Radical [part-] Maori “brown neck” supremacists and their post-colonial-guilt-tripping white liberals claim most New Zealanders see nothing wrong with [part-] Maori privilege; and that only a handful of benighted “racists” object to it.

Wrong.

Some poll results:

-91% No to making Matariki a public holiday (BFD poll 9 September 2020)
-82% No to compulsory Maori language in schools (Yahoo Xtra poll).
-96% of non-Maori students of Year 9 and above do NOT learn Maori despite it being an available option in many schools (NZ Herald, 23 July 2014).
-85% No to special Maori housing (Bay of Plenty Times, 20 April 2013).
-81% No to “Maori are special” (Close Up poll, July 2011).
-81% No to Maori names for North Island and South Island (Stuff poll, 2 April 2013).
-82% No to “h” in Wanganui (Referendum conducted by Wanganui District Council, 2006).
-79% No to a special Maori voice on the committees of Rotorua Council (Rotorua Daily Post, 9 May 2014).
-82% No to special Maori wards on New Plymouth Council (Taranaki Daily News, 15 May 2015).
-80% No to Maori wards, Hauraki District Council, May 2013.
-79% No to Maori wards, Waikato District Council, April 2012.
-79% No to Maori wards, Nelson District Council, May 2012.
-70% No to Aotearoa or Aotearoa-New Zealand (Research NZ poll, November 2020).
-52% No to Maori wards, Wairoa District Council, March 2012 (high proportion of [part-] Maori voters).
-68% No to Maori wards, Far North District Council, March 2015 (high proportion of [part-] Maori voters).
-70% want Maori wards in local government abolished (Consumerlink, Colmar Brunton poll, March 2012).
-68% want the Waitangi Tribunal abolished.

On average, around 20% of New Zealanders think [part-] Maori should have special privileges. Around 80% do not. This, of course, includes many New Zealanders of Maori descent.

But it is the 20% that have captured the public debate, with their false narrative of “victimhood” and “oppression,” their lying revisionist version of “history,” and their mob shouting down all opposition, no matter how reasoned and principled, as “racist” and “bigoted.”

Anonymous said...

Most of the 80% who privately disagree with Maori privilege won’t say so publicly, since all the noise in the public square leads them to believe a majority agrees with Maori privilege. They’re cowed into silence by fear of social marginalisation for not holding group-approved attitudes.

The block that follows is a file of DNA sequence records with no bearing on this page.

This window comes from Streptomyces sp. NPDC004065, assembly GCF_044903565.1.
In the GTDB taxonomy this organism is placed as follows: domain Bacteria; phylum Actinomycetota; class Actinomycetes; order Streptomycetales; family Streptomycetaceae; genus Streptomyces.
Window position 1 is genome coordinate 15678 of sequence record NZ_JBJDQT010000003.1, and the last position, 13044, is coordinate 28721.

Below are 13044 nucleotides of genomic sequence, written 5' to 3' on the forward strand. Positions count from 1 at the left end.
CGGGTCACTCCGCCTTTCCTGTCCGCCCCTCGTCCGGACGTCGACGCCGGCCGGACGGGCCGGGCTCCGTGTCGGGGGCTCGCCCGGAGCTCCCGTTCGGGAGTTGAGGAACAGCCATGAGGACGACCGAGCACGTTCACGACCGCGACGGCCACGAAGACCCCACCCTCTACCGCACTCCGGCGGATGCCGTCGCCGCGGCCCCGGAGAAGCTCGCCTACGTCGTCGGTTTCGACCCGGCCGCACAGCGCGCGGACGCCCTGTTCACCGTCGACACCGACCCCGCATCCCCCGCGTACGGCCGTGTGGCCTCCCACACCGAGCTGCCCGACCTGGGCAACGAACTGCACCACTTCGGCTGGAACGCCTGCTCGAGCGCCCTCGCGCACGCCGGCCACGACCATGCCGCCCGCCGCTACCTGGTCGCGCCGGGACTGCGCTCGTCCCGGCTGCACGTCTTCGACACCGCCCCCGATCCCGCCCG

But they’re not alone. They’re a substantial majority, though they have yet to realise it. Some of us have been doing this a long time. We will help the silent majority to see that people are prepared to stand up and be counted. We will not be silenced, and we will eventually win the day.

As Edmund Burke reminds us: “Because half-a-dozen grasshoppers under a fern make the field ring with their importunate chink, whilst thousands of great cattle, reposed beneath the shadow of the British oak, chew the cud and are silent, pray do not imagine that those who make the noise are the only inhabitants of the field; that of course they are many in number; or that, after all, they are other than the little shriveled, meagre, hopping, though loud and troublesome insects of the hour.”

In social psychology, “pluralistic ignorance” describes a situation where a majority of group members privately reject a received norm, but wrongly assume it is widely held, and pretend conformity so as not to appear out of step with everyone else.

Most people, whatever their level of intelligence, want to hold “correct” beliefs and attitudes. Their overriding drive is to belong and conform. To do so, many will internalise received dogma without applying intellectual scrutiny to it.

Hans Christian Andersen’s story of The Emperor’s New Clothes warns us against buying into group-think for social approval.

A vain Emperor who cares only for appearances hires two swindlers who promise to make him the world’s finest suit of clothes cut from a cloth invisible to anyone who is stupid or unfit for his position.

The fraudsters pretend to weave the fabric to make the suit. Invited to admire the cloth as it is being woven, the Emperor’s ministers can see nothing, but pretend to see looms full of beautiful fabric taking shape for fear of appearing unfit for their positions. On his own inspection visit, the Emperor does the same.